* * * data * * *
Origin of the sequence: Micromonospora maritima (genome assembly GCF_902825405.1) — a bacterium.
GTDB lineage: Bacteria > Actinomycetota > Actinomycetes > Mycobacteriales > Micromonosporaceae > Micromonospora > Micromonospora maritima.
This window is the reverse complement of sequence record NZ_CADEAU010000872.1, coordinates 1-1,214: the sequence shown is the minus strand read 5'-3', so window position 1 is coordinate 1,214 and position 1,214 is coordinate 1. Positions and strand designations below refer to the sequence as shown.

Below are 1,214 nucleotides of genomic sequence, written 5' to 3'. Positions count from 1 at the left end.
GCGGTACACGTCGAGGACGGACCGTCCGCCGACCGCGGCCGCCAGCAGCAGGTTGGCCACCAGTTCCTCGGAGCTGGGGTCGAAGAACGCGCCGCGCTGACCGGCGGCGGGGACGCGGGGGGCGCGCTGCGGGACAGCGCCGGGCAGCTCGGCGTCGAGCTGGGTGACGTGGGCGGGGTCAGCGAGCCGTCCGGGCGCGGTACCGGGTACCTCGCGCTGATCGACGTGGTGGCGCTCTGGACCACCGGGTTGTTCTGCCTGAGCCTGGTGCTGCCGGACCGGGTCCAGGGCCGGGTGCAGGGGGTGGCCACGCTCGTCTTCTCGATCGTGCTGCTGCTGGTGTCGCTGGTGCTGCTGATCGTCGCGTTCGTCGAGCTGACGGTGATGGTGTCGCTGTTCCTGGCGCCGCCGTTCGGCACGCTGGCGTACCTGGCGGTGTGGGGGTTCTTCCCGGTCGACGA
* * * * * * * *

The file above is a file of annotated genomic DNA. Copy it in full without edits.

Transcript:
Origin of the sequence: Micromonospora maritima (genome assembly GCF_902825405.1) — a bacterium.
GTDB lineage: Bacteria > Actinomycetota > Actinomycetes > Mycobacteriales > Micromonosporaceae > Micromonospora > Micromonospora maritima.
This window is the reverse complement of sequence record NZ_CADEAU010000872.1, coordinates 1-1,214: the sequence shown is the minus strand read 5'-3', so window position 1 is coordinate 1,214 and position 1,214 is coordinate 1. Positions and strand designations below refer to the sequence as shown.

Below are 1,214 nucleotides of genomic sequence, written 5' to 3'. Positions count from 1 at the left end.
GCGGTACACGTCGAGGACGGACCGTCCGCCGACCGCGGCCGCCAGCAGCAGGTTGGCCACCAGTTCCTCGGAGCTGGGGTCGAAGAACGCGCCGCGCTGACCGGCGGCGGGGACGCGGGGGGCGCGCTGCGGGACAGCGCCGGGCAGCTCGGCGTCGAGCTGGGTGACGTGGGCGGGGTCAGCGAGCCGTCCGGGCGCGGTACCGGGTACCTCGCGCTGATCGACGTGGTGGCGCTCTGGACCACCGGGTTGTTCTGCCTGAGCCTGGTGCTGCCGGACCGGGTCCAGGGCCGGGTGCAGGGGGTGGCCACGCTCGTCTTCTCGATCGTGCTGCTGCTGGTGTCGCTGGTGCTGCTGATCGTCGCGTTCGTCGAGCTGACGGTGATGGTGTCGCTGTTCCTGGCGCCGCCGTTCGGCACGCTGGCGTACCTGGCGGTGTGGGGGTTCTTCCCGGTCGACGA